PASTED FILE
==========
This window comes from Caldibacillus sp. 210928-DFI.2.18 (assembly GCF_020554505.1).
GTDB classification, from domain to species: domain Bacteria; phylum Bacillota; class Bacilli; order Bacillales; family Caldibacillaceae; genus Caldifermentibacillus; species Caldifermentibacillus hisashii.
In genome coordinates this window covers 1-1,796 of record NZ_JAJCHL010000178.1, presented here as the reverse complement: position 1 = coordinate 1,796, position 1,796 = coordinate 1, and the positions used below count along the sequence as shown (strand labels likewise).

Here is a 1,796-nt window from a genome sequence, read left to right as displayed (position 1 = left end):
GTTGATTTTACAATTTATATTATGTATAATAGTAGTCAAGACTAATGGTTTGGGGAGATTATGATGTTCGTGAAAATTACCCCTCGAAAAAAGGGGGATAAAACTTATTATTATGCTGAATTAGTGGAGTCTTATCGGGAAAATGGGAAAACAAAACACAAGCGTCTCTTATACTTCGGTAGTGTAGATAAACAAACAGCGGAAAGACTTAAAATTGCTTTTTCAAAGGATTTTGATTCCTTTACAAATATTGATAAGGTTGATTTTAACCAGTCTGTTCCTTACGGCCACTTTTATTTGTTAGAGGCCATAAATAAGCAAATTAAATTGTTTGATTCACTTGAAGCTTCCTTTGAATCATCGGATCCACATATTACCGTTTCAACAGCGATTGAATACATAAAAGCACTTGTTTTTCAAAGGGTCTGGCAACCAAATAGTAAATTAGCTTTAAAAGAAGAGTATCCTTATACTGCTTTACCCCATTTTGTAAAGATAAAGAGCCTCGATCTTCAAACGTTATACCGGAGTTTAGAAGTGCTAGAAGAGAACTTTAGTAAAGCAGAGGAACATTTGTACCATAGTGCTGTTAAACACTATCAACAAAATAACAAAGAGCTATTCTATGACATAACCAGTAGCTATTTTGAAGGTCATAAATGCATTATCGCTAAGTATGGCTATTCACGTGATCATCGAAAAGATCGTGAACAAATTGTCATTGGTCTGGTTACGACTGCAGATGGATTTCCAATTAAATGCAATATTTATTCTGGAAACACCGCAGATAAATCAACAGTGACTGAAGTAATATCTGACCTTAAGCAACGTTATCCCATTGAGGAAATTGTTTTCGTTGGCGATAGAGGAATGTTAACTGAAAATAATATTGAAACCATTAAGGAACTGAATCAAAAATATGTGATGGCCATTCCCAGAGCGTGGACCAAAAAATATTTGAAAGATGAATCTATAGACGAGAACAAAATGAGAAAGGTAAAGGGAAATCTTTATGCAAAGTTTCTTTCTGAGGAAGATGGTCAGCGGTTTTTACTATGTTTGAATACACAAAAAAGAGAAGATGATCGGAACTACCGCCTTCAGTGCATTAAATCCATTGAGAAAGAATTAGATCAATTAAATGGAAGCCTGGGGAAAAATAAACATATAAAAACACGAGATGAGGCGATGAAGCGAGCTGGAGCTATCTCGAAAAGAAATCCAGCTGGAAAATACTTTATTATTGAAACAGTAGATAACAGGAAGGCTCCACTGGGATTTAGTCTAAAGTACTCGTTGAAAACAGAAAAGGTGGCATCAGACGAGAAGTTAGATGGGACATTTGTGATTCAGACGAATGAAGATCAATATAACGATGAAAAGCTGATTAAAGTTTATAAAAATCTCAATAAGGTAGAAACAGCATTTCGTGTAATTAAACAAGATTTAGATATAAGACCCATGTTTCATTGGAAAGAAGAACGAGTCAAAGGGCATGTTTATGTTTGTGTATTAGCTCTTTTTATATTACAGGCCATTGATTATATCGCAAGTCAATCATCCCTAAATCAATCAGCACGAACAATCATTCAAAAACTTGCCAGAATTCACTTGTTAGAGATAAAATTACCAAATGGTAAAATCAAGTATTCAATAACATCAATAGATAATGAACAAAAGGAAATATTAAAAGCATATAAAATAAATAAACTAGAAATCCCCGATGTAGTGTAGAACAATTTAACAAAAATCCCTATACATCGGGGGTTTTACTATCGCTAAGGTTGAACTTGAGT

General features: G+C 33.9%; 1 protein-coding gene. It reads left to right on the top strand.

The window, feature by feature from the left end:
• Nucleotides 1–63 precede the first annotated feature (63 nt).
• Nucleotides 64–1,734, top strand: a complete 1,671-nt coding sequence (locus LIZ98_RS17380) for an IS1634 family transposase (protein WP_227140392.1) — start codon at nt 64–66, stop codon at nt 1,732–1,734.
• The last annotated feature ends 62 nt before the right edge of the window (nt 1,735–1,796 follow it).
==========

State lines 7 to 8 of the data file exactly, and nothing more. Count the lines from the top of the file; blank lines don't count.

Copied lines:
The window, feature by feature from the left end:
• Nucleotides 1–63 precede the first annotated feature (63 nt).